There are 9 all new core classes to play as, Arbiter, Entomancer, Fallen, Golemoid, Mechamage, Seer, Steamwright, Thaumaturge and Thunderscout. Very few of these will feel familiar, one could loosely compare the Mechamage to a Wizard but the focus on building familiar-esque golems and modifying them is a big enough difference to be worth read over a few times.
    The Arbiter is an Int based shield and weapon fighter with rogue like elements thrown in with their 'Strategic Maneuvers' picked every 2nd level after 3rd level.
The Entomancer is almost a sort of totemic druid that venerates insects, they too chose at every odd level an insect themed power from a series of lists including 'The Way of the Mantis', 'The Way of the Bee'. While they can take powers from any list they can only access the greater powers by having a certain number of abilities from within a single Way.
    The Fallen is perhaps one of the most unique classes to Thunderscape, they are those people who have been corrupted by the Darkfall but are often the anti-heroes that use their sinister powers to fight the darkness. From the 1st level of the Fallen class a player must choose one of 6 'Stigmas' (Befouled, Behemoth, Horror, Incinerator, Madcap and Seducer) these stigmas mark you are tainted but are also your source of power. As you level up you gain powers associated with the stigma you chose and each functions differently.
    As a class the Fallen is about combination, a default ability native to any Fallen is the ability to inflict a form of psychic torment on an opponent as a swift action. Opponent so marked save vs a status effect (like Shaken) and whether they save or not against the status effect are marked as 'tormented'. Tormented subjects take additional damage from the Fallen and are subject to a variety of other effects based off that mark.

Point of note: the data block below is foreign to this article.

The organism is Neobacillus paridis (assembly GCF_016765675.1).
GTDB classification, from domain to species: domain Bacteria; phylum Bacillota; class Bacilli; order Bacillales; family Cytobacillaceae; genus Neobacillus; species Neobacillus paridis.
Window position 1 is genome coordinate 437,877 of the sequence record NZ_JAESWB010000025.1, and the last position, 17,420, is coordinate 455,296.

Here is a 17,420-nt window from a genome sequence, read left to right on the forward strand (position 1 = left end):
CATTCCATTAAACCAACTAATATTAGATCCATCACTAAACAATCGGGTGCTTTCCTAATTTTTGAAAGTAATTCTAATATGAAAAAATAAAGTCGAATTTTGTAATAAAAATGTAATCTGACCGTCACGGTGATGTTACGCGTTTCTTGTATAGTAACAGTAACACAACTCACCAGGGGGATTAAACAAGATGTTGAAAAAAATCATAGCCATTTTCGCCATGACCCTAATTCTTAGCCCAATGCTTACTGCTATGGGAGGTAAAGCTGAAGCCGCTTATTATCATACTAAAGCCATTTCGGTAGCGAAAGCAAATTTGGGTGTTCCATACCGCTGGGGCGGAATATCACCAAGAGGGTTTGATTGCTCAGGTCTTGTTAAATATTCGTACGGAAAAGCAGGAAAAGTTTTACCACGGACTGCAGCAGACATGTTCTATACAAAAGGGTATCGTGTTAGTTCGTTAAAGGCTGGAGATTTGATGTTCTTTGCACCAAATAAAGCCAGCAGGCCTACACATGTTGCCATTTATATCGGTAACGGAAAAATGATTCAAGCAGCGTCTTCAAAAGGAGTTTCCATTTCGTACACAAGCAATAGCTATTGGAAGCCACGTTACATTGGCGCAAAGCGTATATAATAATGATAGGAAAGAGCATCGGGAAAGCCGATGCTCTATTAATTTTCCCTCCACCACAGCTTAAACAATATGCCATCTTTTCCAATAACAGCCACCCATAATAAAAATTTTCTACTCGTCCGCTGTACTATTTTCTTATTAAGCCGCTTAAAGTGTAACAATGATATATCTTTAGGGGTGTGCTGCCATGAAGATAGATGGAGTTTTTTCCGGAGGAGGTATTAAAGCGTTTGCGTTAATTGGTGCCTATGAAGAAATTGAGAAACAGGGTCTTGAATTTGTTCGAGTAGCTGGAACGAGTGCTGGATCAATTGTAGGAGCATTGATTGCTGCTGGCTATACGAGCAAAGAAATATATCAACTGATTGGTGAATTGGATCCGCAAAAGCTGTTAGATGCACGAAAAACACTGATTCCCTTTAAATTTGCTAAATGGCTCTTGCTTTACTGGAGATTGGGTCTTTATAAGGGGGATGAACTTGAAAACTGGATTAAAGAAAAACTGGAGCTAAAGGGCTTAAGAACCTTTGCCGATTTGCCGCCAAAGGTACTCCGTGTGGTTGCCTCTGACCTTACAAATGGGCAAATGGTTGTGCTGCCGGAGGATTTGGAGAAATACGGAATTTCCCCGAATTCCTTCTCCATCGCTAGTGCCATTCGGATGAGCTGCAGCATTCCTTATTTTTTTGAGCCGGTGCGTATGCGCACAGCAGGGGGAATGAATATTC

An example would include the Madcap stigma ability to be invisible to any tormented foe, allowing a Madcap to use another ability to inflict an area effect burst of torment so that a room full of enemies cannot see him until either the tormented condition runs it's course or he breaks the invisibility by attacking – at which point he becomes visible to that particular victim.
By far this class is one of the most clever in the entire book as each stigma has different ways of inflicting area affect torment as well as offering other unique debuffs that go along with their tormented condition.
    The Golemoid is another thoroughly unique class, they represent people who have either willingly or unwillingly become hosts to mechamagical implants (called manite implants) that reduce their life-span but become a part of them. As they level so given over to this magic they begin to grow new implants, shedding their organic heritage to become living constructs.
Almost all of their implants function off a grit like system called 'Steam' gaining an amount equal to their Level + Constitution modifier. This spendable resource allows them to activate many of their implants or gives them the ability to detect magic, buff their AC for a round, help them make acrobatics checks or break objects.
    Similar to a fighter the Golemoid chooses early on a specialty, in this case a form of combat. Steam powered weaponry, ranged combat or natural weapons. Their implants reinforce these decisions with a Gunner specialty Golemoid likely taking an internal ammo belt and finger guns for an optimal build. But implants are not limited by specialization allowing the player to customize as they see fit.